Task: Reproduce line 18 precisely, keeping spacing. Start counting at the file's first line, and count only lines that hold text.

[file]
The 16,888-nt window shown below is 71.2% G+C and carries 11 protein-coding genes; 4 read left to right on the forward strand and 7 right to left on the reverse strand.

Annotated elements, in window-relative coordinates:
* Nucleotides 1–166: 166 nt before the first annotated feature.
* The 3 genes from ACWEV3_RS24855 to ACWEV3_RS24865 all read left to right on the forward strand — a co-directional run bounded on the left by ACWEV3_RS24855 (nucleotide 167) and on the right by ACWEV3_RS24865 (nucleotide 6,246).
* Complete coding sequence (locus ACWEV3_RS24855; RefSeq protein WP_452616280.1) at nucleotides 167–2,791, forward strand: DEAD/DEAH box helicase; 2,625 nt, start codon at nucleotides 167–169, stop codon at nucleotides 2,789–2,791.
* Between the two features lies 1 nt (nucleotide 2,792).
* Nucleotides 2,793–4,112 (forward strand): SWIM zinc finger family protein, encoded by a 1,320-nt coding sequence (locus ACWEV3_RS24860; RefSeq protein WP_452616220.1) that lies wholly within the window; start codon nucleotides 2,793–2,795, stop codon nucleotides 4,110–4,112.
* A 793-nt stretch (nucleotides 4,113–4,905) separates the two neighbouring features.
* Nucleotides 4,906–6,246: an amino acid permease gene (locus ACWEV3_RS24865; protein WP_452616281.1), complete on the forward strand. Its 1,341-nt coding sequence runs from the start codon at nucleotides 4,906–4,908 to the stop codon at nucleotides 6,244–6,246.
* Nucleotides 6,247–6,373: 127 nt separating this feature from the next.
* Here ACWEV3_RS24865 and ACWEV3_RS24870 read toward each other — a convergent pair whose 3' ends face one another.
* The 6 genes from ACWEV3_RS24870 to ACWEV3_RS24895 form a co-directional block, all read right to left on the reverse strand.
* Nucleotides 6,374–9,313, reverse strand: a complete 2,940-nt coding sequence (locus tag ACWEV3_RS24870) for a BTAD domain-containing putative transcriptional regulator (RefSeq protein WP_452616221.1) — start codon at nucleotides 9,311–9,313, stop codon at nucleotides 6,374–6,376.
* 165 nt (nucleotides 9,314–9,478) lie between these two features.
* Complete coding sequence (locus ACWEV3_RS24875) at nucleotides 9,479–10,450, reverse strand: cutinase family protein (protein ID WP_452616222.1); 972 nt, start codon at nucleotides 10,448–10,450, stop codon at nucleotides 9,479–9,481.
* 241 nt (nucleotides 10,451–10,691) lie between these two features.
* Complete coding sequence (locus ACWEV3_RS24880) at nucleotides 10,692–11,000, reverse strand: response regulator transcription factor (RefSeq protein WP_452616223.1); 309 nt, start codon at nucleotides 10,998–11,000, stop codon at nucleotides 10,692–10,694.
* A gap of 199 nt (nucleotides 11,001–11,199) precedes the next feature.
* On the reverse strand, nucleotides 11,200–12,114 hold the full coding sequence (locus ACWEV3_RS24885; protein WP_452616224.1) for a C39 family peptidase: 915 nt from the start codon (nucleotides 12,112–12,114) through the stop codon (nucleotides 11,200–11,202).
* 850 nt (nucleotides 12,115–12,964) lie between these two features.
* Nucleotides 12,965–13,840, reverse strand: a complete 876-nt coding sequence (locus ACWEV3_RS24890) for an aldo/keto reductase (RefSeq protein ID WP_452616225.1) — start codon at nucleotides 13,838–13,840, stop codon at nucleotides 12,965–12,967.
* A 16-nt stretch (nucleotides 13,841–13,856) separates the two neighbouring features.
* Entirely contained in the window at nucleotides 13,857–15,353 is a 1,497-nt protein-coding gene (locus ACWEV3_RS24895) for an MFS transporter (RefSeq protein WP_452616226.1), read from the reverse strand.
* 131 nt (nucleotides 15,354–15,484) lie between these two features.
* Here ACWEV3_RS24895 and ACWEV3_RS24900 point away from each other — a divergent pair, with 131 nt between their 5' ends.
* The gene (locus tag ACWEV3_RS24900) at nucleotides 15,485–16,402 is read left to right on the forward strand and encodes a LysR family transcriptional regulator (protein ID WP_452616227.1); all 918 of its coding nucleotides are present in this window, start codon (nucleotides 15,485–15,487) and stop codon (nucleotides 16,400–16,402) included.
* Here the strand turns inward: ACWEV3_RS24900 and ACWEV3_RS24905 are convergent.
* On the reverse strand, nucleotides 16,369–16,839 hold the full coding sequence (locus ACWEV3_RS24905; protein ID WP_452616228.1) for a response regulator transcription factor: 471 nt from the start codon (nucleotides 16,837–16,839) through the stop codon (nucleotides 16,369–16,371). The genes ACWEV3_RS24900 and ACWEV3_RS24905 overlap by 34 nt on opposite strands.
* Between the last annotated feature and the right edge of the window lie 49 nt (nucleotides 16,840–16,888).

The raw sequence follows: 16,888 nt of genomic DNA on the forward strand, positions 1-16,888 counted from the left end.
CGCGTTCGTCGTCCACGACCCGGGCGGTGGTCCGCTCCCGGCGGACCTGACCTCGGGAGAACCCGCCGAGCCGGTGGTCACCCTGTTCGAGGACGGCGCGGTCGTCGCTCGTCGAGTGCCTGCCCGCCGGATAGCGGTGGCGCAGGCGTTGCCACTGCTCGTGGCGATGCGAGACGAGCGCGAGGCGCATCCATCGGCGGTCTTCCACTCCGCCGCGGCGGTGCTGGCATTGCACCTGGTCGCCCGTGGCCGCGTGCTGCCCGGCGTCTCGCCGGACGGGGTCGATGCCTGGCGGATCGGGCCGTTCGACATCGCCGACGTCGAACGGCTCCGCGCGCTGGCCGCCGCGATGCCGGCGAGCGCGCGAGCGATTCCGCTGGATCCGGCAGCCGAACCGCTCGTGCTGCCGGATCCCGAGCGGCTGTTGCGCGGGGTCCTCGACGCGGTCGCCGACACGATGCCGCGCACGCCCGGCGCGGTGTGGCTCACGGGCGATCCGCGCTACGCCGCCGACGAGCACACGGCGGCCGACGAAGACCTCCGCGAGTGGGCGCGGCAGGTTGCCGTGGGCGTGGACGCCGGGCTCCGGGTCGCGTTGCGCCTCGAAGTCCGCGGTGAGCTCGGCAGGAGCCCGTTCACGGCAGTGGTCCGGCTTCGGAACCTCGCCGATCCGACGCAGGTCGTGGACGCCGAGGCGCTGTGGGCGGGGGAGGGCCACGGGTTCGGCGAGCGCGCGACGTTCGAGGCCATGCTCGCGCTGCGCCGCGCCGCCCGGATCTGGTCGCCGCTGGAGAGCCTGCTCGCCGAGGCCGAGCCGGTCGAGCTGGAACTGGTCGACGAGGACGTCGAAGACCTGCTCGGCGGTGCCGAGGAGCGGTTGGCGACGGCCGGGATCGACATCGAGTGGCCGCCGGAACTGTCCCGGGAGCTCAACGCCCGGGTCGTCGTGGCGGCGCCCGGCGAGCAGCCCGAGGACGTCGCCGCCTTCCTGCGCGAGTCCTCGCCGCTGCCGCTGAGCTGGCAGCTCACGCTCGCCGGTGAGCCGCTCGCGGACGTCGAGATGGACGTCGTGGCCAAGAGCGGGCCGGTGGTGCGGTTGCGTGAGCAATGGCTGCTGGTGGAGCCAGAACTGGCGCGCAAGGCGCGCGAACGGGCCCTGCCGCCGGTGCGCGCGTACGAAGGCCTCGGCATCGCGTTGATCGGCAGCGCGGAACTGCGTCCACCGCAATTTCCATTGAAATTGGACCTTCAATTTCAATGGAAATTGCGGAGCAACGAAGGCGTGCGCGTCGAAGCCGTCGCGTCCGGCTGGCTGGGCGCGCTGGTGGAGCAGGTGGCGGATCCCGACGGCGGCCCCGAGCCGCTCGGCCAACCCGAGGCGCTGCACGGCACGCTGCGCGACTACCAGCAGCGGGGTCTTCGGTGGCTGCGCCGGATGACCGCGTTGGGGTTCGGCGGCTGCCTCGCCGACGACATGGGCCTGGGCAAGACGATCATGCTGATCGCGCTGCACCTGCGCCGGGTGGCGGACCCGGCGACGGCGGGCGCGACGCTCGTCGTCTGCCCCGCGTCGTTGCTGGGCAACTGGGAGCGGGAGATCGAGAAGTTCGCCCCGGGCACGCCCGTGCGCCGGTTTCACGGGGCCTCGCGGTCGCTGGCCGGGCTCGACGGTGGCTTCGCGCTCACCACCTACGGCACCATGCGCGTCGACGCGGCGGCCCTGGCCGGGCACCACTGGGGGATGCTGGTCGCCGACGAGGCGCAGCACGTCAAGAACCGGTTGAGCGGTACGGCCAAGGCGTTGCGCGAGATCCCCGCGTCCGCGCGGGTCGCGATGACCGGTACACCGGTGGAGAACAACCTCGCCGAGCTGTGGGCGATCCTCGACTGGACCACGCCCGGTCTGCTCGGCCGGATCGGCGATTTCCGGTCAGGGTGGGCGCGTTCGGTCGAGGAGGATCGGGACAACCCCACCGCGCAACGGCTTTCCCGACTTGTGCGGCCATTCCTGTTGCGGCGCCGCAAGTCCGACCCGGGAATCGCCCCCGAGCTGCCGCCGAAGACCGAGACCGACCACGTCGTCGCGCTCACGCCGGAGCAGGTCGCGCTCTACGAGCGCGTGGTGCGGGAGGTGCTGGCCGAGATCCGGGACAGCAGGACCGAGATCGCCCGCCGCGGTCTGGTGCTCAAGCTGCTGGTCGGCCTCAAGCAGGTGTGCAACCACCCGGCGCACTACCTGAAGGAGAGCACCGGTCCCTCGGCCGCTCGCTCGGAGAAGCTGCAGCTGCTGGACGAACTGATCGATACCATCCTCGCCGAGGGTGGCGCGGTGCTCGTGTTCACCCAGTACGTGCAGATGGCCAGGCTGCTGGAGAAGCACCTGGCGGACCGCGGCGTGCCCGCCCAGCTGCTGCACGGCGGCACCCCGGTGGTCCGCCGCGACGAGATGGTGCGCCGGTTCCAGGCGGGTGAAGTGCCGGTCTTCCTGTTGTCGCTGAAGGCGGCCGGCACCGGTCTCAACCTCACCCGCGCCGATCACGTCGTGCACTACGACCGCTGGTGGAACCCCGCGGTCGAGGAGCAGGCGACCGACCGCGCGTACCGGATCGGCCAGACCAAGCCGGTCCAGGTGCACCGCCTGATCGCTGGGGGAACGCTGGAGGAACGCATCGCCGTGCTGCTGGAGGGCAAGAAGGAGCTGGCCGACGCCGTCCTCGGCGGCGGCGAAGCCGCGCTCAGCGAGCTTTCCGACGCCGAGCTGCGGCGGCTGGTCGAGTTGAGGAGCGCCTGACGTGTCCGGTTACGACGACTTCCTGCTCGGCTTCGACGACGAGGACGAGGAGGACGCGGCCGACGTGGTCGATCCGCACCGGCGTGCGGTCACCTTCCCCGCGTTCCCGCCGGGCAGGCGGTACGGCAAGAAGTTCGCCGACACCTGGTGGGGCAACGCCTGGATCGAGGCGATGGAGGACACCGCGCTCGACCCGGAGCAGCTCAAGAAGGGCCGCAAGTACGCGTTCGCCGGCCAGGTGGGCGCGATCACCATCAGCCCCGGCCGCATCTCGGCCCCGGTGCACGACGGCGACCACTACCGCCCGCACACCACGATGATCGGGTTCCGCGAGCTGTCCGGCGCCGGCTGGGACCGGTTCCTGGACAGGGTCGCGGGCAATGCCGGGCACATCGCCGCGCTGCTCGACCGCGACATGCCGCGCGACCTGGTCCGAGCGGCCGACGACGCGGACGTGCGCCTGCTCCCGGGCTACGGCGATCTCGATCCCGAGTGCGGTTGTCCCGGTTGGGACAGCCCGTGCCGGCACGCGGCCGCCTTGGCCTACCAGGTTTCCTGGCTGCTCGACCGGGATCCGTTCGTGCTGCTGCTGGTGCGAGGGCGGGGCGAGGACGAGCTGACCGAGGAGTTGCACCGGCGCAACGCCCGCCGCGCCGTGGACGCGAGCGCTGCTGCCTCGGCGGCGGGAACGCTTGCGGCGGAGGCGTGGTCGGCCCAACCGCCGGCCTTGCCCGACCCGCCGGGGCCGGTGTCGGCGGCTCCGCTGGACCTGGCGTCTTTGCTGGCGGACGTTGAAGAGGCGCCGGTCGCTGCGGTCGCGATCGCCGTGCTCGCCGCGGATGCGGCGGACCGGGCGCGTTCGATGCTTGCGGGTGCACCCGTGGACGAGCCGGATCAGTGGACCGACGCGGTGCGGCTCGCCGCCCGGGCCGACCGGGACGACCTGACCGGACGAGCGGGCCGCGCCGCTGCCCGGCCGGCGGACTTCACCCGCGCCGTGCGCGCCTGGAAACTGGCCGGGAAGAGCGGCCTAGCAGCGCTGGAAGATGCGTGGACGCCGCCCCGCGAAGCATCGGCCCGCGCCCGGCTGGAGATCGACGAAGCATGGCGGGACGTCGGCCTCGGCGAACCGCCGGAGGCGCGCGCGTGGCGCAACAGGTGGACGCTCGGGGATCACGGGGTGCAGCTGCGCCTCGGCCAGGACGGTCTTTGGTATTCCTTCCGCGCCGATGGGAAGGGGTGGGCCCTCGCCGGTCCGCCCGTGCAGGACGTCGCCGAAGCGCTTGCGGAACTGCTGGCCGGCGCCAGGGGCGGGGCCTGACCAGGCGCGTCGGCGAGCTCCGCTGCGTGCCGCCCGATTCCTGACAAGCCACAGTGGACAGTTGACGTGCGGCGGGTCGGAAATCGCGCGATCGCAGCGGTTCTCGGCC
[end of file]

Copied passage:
* A gap of 199 nt (nucleotides 11,001–11,199) precedes the next feature.